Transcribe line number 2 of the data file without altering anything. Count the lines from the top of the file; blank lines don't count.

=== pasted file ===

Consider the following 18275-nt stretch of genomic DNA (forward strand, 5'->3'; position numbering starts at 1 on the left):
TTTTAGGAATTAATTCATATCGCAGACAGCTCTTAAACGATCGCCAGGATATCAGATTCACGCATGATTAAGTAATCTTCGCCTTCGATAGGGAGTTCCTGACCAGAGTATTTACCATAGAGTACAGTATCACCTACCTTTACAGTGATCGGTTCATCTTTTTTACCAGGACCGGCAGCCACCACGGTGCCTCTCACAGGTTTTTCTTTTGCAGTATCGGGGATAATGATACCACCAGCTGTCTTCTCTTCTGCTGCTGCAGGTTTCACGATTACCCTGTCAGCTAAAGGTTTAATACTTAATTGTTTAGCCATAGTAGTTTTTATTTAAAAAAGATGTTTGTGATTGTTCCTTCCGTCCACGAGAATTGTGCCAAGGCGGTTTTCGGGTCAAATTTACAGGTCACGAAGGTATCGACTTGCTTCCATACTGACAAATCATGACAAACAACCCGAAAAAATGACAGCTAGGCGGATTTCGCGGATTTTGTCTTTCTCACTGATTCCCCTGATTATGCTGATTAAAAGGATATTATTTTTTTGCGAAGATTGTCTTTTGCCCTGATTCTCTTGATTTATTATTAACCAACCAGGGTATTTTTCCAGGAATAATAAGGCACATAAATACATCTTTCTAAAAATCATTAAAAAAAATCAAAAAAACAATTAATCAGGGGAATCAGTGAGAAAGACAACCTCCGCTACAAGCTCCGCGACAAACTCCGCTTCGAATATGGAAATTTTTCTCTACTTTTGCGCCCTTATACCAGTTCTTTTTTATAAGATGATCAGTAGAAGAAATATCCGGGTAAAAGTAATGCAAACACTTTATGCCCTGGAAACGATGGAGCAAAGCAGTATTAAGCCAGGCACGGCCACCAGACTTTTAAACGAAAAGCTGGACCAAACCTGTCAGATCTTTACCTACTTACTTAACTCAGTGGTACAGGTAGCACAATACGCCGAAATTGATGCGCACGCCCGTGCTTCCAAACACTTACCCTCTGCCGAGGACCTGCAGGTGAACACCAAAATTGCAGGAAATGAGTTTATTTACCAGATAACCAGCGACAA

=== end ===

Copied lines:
TTTTAGGAATTAATTCATATCGCAGACAGCTCTTAAACGATCGCCAGGATATCAGATTCACGCATGATTAAGTAATCTTCGCCTTCGATAGGGAGTTCCTGACCAGAGTATTTACCATAGAGTACAGTATCACCTACCTTTACAGTGATCGGTTCATCTTTTTTACCAGGACCGGCAGCCACCACGGTGCCTCTCACAGGTTTTTCTTTTGCAGTATCGGGGATAATGATACCACCAGCTGTCTTCTCTTCTGCTGCTGCAGGTTTCACGATTACCCTGTCAGCTAAAGGTTTAATACTTAATTGTTTAGCCATAGTAGTTTTTATTTAAAAAAGATGTTTGTGATTGTTCCTTCCGTCCACGAGAATTGTGCCAAGGCGGTTTTCGGGTCAAATTTACAGGTCACGAAGGTATCGACTTGCTTCCATACTGACAAATCATGACAAACAACCCGAAAAAATGACAGCTAGGCGGATTTCGCGGATTTTGTCTTTCTCACTGATTCCCCTGATTATGCTGATTAAAAGGATATTATTTTTTTGCGAAGATTGTCTTTTGCCCTGATTCTCTTGATTTATTATTAACCAACCAGGGTATTTTTCCAGGAATAATAAGGCACATAAATACATCTTTCTAAAAATCATTAAAAAAAATCAAAAAAACAATTAATCAGGGGAATCAGTGAGAAAGACAACCTCCGCTACAAGCTCCGCGACAAACTCCGCTTCGAATATGGAAATTTTTCTCTACTTTTGCGCCCTTATACCAGTTCTTTTTTATAAGATGATCAGTAGAAGAAATATCCGGGTAAAAGTAATGCAAACACTTTATGCCCTGGAAACGATGGAGCAAAGCAGTATTAAGCCAGGCACGGCCACCAGACTTTTAAACGAAAAGCTGGACCAAACCTGTCAGATCTTTACCTACTTACTTAACTCAGTGGTACAGGTAGCACAATACGCCGAAATTGATGCGCACGCCCGTGCTTCCAAACACTTACCCTCTGCCGAGGACCTGCAGGTGAACACCAAAATTGCAGGAAATGAGTTTATTTACCAGATAACCAGCGACAA